Fintech refers to the integration of technology to allow companies provide digital financial solutions that ease transactions with just a tap of a button, through the use of smartphones for mobile banking and investment services, among and others. Fintechs have enabled new business models that offer expanded services to customers and continue to generate new revenue streams for financial service providers.
The government is mooting to
regulate electronic payment services and products offered mainly under new
Financial Technologies also referred to as Fintech.
Fintech refers to the integration of technology to allow companies
provide digital financial solutions that ease transactions with just a tap of a
button, through the use of smartphones for mobile banking and investment
services, among and others. Fintechs have enabled new business models
that offer expanded services to customers and continue to generate new revenue
streams for financial service providers.
Examples of Fintech companies
providing financial services include InterSwitch, Mobile Money services Xente,
Safe Boda, Fenix International, International Airtime Top Up, Future Link
Technologies, Chap and Cellulant and others, which have all built technologies
to provide financial services.
But although financial technology
is flourishing, it is not comprehensively regulated. One of the challenges was that
the government had failed to agree on the regulatory responsibility under which Fintechs
lie since they intersect between financial services and telecommunications.
Today, a team from the
Central Bank told the Finance Committee of Parliament that the government is in
the process of drafting the National Payment Systems Bill, 2019, to guarantee
the regulation of the services brought about by the digital revolution.
Bisaso Kizito, an official from
the Bank of Uganda (BoU) Payment Systems Department says that the financial
technologies will be regulated under the regulatory sandbox framework which is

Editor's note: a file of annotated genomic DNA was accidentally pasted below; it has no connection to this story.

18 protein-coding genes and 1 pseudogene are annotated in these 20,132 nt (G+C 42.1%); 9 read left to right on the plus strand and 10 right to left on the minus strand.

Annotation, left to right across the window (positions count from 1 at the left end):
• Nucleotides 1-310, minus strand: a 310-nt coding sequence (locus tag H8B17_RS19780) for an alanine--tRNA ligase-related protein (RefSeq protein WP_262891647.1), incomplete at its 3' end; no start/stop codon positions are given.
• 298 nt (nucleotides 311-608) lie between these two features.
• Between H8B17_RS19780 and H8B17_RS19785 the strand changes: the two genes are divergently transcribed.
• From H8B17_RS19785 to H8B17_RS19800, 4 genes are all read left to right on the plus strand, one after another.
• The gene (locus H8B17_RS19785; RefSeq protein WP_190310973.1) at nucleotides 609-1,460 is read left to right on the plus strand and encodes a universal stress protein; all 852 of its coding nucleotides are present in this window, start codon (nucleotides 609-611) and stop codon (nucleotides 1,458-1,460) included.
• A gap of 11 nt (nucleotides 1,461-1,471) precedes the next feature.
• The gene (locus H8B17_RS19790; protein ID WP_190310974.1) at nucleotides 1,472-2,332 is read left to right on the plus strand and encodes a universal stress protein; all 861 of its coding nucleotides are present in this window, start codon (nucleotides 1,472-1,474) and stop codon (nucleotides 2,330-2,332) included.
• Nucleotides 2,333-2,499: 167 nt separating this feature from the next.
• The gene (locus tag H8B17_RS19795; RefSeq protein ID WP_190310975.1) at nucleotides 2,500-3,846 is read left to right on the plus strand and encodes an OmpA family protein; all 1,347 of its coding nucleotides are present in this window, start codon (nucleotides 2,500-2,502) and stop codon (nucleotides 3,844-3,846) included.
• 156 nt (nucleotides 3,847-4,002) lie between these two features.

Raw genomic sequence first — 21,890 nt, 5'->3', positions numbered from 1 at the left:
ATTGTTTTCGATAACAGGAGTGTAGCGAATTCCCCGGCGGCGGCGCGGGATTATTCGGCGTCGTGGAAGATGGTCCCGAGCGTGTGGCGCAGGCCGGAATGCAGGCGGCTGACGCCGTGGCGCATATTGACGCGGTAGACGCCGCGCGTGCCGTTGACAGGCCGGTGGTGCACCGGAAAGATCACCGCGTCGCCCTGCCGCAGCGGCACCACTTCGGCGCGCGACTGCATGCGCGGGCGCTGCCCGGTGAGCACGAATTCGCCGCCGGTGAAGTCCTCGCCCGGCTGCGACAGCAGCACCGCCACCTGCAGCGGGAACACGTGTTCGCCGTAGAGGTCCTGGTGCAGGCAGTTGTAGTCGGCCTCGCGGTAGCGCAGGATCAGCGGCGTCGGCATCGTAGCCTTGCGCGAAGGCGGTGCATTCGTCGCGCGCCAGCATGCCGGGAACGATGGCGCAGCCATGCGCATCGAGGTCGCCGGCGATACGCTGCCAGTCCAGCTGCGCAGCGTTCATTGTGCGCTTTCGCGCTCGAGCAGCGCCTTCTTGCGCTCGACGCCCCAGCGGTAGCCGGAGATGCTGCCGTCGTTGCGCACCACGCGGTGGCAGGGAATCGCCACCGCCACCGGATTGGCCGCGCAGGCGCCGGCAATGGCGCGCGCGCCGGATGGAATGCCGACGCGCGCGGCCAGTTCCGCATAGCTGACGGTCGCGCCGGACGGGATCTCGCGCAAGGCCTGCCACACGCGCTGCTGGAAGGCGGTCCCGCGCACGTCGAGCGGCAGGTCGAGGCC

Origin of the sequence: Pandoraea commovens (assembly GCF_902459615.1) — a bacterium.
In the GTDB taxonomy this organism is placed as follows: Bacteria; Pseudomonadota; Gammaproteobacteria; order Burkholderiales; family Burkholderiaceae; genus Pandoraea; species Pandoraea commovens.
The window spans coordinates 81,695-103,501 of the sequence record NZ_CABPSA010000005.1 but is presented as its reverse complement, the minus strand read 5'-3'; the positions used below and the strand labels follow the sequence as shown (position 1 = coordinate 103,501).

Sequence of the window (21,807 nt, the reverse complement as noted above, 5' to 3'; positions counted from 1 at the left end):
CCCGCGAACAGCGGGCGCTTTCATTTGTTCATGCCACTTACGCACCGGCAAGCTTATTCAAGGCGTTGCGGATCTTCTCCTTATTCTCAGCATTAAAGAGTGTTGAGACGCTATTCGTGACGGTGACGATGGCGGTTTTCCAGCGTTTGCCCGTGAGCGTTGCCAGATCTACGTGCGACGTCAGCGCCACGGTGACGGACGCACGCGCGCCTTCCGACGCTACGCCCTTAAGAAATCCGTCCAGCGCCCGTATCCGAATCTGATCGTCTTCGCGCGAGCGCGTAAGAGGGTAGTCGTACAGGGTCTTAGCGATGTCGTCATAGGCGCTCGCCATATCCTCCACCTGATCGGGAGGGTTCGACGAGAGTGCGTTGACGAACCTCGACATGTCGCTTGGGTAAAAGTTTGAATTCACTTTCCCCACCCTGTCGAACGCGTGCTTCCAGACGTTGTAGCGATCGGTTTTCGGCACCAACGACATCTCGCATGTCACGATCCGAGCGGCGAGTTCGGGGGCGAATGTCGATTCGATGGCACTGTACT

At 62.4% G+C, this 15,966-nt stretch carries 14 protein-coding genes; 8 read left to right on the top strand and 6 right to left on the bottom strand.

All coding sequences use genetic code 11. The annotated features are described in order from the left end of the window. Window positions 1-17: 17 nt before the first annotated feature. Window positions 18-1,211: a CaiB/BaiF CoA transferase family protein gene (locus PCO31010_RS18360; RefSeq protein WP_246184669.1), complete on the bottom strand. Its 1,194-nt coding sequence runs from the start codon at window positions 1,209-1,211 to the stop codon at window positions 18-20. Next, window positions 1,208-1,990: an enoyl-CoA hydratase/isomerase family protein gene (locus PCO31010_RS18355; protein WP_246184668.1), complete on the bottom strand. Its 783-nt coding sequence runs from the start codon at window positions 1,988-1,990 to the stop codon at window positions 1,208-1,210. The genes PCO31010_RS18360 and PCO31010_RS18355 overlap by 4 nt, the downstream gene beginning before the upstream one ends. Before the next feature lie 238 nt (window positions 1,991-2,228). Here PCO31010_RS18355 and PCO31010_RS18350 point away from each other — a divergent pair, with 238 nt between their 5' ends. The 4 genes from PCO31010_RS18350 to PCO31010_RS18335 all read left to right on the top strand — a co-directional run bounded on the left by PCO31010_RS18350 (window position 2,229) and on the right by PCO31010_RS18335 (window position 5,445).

applied the world over. He says that the regulatory framework was to prescribe the
criteria and minimum requirements for operating a sandbox and the manner in
which to conduct it.
“It allows Fintechs to come up
with innovations and be able to test them and once they have been successful
then move them into the normal regulatory environment,” he said.
The Bill requires a person who
wishes to operate a sandbox to apply to the Central Bank for approval within
the established regulatory sandbox framework. The application shall specify the
location, whether physical or virtual, that is adequately accessible to the
Central Bank from which experiments will be developed and performed and where
all required records, documents and data will be maintained.
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Bisaso’s explanation followed a
question by Agago Woman MP, Judith Franca about the regulation of the several new
financial technologies coming up. The MP also queried whether the new Bill proposed
a tribunal where complainants will go for hearings.
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Jacinta Anyinge, a Senior
Principal Legal Officer in BoU said the Bill provides for no tribunal because
they do not want to cause a conflict in the financial sector and given the
existence of Courts of Law. She said
that the consumer protection provision under the Bill is where complaints will
be handled in a given mechanism.
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Currently, Uganda has no
comprehensive payment systems law and the Bank of Uganda has always relied on
Article 162 (1) of the Constitution which provides for its existence and
the function of encouraging and promoting economic development through effective
and efficient operations of the banking and credit system.
The proposed National Payment
Systems Bill, 2019 will also provide for electronic money issuance and
circulation for example how the issuance of mobile money will be licensed,
supervised and regulated, and provide for the protection of the payment and
settlement systems against insolvency proceedings by providing for transfer
orders finality, irrevocability and protection of collateral arrangements.
The Bill also provides on how to
deal with dormant accounts held with electronic money issuers where after a
period of 10 years, the funds on the dormant accounts will be transferred to
the Consolidated Fund.